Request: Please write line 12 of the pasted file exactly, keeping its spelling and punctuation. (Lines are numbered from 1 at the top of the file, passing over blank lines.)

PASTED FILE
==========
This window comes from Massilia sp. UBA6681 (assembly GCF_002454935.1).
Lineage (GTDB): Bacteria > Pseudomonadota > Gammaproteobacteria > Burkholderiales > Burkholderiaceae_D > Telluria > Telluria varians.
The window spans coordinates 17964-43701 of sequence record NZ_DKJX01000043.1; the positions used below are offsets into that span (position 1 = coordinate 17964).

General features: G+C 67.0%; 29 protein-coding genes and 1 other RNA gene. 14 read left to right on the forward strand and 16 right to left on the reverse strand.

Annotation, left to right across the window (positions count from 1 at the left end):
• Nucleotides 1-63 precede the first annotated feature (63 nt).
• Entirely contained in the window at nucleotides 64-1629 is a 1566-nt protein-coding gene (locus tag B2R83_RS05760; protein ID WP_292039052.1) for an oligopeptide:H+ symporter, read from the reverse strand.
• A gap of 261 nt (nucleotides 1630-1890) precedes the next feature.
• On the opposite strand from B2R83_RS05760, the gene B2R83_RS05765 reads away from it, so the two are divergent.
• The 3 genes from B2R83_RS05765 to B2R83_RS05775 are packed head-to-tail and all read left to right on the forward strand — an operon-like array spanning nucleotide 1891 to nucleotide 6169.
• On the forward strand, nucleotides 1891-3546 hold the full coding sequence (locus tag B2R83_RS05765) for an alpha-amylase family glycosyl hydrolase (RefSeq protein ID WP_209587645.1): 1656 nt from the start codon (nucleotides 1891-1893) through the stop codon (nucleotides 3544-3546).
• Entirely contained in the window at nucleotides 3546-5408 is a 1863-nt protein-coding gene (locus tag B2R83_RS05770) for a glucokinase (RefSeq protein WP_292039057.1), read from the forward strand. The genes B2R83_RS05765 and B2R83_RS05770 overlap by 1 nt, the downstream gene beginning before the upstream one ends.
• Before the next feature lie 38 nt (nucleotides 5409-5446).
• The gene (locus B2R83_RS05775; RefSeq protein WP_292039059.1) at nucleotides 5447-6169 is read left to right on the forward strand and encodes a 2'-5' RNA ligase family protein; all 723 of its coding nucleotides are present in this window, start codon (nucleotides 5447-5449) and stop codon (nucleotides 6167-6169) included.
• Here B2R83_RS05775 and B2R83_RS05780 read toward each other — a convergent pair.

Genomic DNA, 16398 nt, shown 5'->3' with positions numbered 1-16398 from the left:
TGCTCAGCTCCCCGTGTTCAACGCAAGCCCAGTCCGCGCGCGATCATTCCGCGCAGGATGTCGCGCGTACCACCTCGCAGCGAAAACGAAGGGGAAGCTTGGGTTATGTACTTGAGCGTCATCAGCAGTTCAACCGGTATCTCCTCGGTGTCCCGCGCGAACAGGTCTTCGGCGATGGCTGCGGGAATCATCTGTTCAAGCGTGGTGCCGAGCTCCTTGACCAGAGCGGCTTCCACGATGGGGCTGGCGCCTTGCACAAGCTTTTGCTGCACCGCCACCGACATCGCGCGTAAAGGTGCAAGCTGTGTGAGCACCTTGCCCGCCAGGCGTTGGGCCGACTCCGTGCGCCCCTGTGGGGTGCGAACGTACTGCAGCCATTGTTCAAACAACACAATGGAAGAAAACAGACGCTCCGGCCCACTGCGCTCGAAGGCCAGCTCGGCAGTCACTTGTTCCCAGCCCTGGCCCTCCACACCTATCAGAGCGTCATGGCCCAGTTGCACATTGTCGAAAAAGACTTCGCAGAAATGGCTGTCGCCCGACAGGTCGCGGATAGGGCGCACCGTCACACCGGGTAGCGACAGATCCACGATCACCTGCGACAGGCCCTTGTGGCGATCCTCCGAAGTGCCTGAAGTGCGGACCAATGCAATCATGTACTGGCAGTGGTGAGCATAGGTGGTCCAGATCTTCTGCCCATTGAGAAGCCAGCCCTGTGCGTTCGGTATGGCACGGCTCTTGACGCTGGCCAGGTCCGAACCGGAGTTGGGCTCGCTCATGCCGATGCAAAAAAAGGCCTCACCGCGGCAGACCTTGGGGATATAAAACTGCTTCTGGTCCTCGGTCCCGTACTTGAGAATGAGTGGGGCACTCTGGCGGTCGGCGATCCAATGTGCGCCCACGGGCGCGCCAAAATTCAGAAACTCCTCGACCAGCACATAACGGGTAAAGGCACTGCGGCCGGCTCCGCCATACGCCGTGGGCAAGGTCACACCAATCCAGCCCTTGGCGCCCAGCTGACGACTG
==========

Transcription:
• Entirely contained in the window at nucleotides 3546-5408 is a 1863-nt protein-coding gene (locus tag B2R83_RS05770) for a glucokinase (RefSeq protein WP_292039057.1), read from the forward strand. The genes B2R83_RS05765 and B2R83_RS05770 overlap by 1 nt, the downstream gene beginning before the upstream one ends.